AFP: A deal on Iran's contested nuclear program before a November 24 deadline is highly unlikely, a Western diplomat close to negotiations said on Monday.

"There are four-and-a-half weeks left to conclude a definitive pact. We are hoping for that but the chances are very slim," the diplomat said.

Source: THE WASHINGTON POST

By Brian Murphy November   
The West is facing a “make-or-break moment” to reach a deal with Iran in nuclear talks, German’s foreign minister urged Tuesday after high-level negotiations failed to reach a breakthrough.

The appeal by Germany — part of a six-nation group in talks with Iran — underscores the growing pressures to reach a general pact before a self-imposed Nov. 24 deadline.

ANKARA (Reuters) - Iranian security services have arrested several suspected spies in the southern province of Bushehr where the country's first nuclear power plant is located, the semi-official Fars news agency reported on Tuesday.

Iran has repeatedly cited signs of what it calls foreign plots to sabotage its nuclear programme, which world powers fear could be put to developing an atomic bomb capability and are seeking to curb through high-level negotiations, with a deadline of Nov. 24 for an accord.

VIENNA (Reuters) - Efforts to reach a deal over Iran’s nuclear programme are in a “critical phase” ahead of a late November deadline for an agreement to end the decade-old dispute, an EU spokesman said on Thursday after high-level negotiations in Vienna.

“We are trying hard to make progress and remain fully engaged to achieve a comprehensive solution” by the Nov. 24 deadline, said Michael Mann, spokesman for European Union foreign policy chief Catherine Ashton.

By Warren Strobel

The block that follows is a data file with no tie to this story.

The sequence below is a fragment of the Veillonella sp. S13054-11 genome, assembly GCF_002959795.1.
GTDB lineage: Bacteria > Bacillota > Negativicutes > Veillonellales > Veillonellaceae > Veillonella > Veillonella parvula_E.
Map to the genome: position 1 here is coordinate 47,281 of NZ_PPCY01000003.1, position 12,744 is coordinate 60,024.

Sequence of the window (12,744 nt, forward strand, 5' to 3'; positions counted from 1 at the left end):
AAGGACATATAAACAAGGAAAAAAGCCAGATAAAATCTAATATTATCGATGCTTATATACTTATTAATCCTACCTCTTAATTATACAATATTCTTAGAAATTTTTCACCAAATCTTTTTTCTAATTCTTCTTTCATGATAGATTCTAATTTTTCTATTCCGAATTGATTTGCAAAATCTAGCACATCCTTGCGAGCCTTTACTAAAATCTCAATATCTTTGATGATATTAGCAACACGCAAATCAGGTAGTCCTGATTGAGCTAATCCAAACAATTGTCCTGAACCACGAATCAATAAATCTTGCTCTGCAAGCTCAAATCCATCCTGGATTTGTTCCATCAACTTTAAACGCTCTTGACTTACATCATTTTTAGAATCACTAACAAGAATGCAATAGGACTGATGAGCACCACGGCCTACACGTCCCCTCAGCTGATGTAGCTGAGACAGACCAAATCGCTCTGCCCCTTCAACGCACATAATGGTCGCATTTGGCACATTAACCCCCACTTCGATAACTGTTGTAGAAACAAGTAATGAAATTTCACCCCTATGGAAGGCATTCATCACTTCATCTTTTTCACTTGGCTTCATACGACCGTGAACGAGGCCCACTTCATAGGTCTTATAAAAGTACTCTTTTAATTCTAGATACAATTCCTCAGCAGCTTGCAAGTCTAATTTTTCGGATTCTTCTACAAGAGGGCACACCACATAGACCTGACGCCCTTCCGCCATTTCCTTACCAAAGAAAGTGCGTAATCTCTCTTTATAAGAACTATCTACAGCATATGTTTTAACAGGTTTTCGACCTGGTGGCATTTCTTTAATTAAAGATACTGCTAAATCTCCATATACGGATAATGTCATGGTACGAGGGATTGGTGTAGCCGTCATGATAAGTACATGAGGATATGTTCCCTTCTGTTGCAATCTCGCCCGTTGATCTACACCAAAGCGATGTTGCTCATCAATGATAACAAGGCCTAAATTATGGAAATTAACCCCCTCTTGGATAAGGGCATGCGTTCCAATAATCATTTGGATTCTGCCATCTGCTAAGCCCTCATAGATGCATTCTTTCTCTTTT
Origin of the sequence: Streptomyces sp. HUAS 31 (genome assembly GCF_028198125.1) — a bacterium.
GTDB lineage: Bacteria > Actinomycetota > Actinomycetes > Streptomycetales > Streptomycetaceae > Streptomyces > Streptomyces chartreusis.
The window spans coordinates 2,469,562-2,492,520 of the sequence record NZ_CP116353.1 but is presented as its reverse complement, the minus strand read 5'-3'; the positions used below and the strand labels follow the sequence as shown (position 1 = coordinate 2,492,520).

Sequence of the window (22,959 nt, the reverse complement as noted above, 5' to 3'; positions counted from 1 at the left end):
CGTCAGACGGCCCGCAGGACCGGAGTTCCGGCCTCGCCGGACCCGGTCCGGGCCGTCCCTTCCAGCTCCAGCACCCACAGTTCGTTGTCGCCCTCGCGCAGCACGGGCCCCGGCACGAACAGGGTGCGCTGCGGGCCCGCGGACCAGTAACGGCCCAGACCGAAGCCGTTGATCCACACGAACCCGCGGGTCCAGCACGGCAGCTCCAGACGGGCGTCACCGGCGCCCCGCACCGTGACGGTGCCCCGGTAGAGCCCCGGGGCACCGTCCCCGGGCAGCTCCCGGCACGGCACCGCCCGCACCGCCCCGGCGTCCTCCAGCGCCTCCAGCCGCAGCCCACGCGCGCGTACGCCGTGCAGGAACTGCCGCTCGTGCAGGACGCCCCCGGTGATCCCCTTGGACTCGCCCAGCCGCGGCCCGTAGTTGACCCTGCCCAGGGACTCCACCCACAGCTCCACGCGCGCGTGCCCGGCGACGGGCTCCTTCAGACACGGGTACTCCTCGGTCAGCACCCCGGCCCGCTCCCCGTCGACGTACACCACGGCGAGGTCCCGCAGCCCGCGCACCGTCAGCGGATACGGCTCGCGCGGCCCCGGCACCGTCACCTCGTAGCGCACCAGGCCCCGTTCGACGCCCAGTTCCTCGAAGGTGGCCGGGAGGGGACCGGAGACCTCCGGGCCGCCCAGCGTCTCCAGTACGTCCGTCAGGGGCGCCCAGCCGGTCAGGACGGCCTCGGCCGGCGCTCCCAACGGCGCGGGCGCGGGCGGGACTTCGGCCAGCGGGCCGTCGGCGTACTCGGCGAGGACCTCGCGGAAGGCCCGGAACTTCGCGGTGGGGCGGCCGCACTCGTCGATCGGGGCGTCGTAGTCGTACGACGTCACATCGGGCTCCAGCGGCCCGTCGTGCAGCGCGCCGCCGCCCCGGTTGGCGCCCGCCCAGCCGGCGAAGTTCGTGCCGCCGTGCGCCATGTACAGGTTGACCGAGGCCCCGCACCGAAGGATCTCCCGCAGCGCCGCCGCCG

DUBAI (Reuters) - Iran, the United States and the European Union began an unscheduled second day of talks on Monday over disagreements blocking the resolution of a confrontation over Tehran's nuclear program, U.S. and Iranian officials said.

With two weeks to a deadline for an overall agreement, Iranian Foreign Minister Mohammad Javad Zarif, U.S. Secretary of State John Kerry and EU envoy Catherine Ashton met in Oman's capital Muscat to tackle a decade-long dispute which has raised the risk of wider conflict in the Middle East.

The discussions aim to put verifiable limits on Iran’s uranium enrichment work - and any other potential path to a nuclear weapon - in return for a gradual lifting of sanctions.

AFP: Iran and world powers have a "difficult road" ahead as they attempt to agree a nuclear deal by a November deadline, with major differences remaining, Tehran's lead negotiator said Thursday. "We are always optimistic. But we have a difficult road to go," Abbas Araqchi told reporters after a day of talks in Vienna with officials from France, Germany and Britain.

AFP:US Secretary of State John Kerry (R) and Iranian Foreign Minister Javad Zarif (L) shake hands as Omani Foreign Minister Yussef bin Alawi (2nd R) and former EU top diplomat Catherine Ashton watch in Muscat on November 9, 2014© Pool/AFP Nicholas KammUS Secretary of State John Kerry (R) and Iranian Foreign Minister Javad Zarif (L) shake hands as Omani Foreign Minister Yussef bin Alawi (2nd R) and former EU top diplomat Catherine Ashton watch in Muscat on November 9, 2014

AFP: Officials from Iran and Britain, France and Germany were due Thursday to hold nuclear talks in Vienna towards reaching a potentially historic accord by November. The three European countries form part of a six-nation group including the United States, Russia and China due to resume negotiations with Iran in New York on September 18.

Reuters: Iran said on Tuesday it would still address concerns about its nuclear programme, even though it missed a deadline last month for providing information about its suspected atomic bomb research. Western diplomats have often accused Iran of stonewalling the IAEA, but Najafi said: "There is no deadlock. We are sure we can implement that ... We are ready to complete that."